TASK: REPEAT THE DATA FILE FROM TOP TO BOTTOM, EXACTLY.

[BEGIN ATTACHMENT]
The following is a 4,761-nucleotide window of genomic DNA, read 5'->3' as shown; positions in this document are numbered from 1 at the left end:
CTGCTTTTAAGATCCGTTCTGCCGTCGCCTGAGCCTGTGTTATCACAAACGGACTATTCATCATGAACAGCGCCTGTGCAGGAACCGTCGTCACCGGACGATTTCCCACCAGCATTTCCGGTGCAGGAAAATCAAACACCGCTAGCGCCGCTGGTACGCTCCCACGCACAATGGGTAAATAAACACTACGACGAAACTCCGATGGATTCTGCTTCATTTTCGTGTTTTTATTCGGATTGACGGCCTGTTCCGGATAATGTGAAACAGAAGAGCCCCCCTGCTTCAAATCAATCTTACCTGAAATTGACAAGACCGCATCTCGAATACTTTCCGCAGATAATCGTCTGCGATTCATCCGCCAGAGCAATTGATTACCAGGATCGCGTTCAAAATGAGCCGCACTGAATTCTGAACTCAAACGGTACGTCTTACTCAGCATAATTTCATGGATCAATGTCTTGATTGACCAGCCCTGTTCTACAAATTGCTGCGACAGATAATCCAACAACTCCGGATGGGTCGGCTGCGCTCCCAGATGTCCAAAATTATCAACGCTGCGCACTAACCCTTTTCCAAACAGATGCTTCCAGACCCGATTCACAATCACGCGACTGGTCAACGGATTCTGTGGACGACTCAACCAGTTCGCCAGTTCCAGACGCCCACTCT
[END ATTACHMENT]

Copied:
The following is a 4,761-nucleotide window of genomic DNA, read 5'->3' as shown; positions in this document are numbered from 1 at the left end:
CTGCTTTTAAGATCCGTTCTGCCGTCGCCTGAGCCTGTGTTATCACAAACGGACTATTCATCATGAACAGCGCCTGTGCAGGAACCGTCGTCACCGGACGATTTCCCACCAGCATTTCCGGTGCAGGAAAATCAAACACCGCTAGCGCCGCTGGTACGCTCCCACGCACAATGGGTAAATAAACACTACGACGAAACTCCGATGGATTCTGCTTCATTTTCGTGTTTTTATTCGGATTGACGGCCTGTTCCGGATAATGTGAAACAGAAGAGCCCCCCTGCTTCAAATCAATCTTACCTGAAATTGACAAGACCGCATCTCGAATACTTTCCGCAGATAATCGTCTGCGATTCATCCGCCAGAGCAATTGATTACCAGGATCGCGTTCAAAATGAGCCGCACTGAATTCTGAACTCAAACGGTACGTCTTACTCAGCATAATTTCATGGATCAATGTCTTGATTGACCAGCCCTGTTCTACAAATTGCTGCGACAGATAATCCAACAACTCCGGATGGGTCGGCTGCGCTCCCAGATGTCCAAAATTATCAACGCTGCGCACTAACCCTTTTCCAAACAGATGCTTCCAGACCCGATTCACAATCACGCGACTGGTCAACGGATTCTGTGGACGACTCAACCAGTTCGCCAGTTCCAGACGCCCACTCT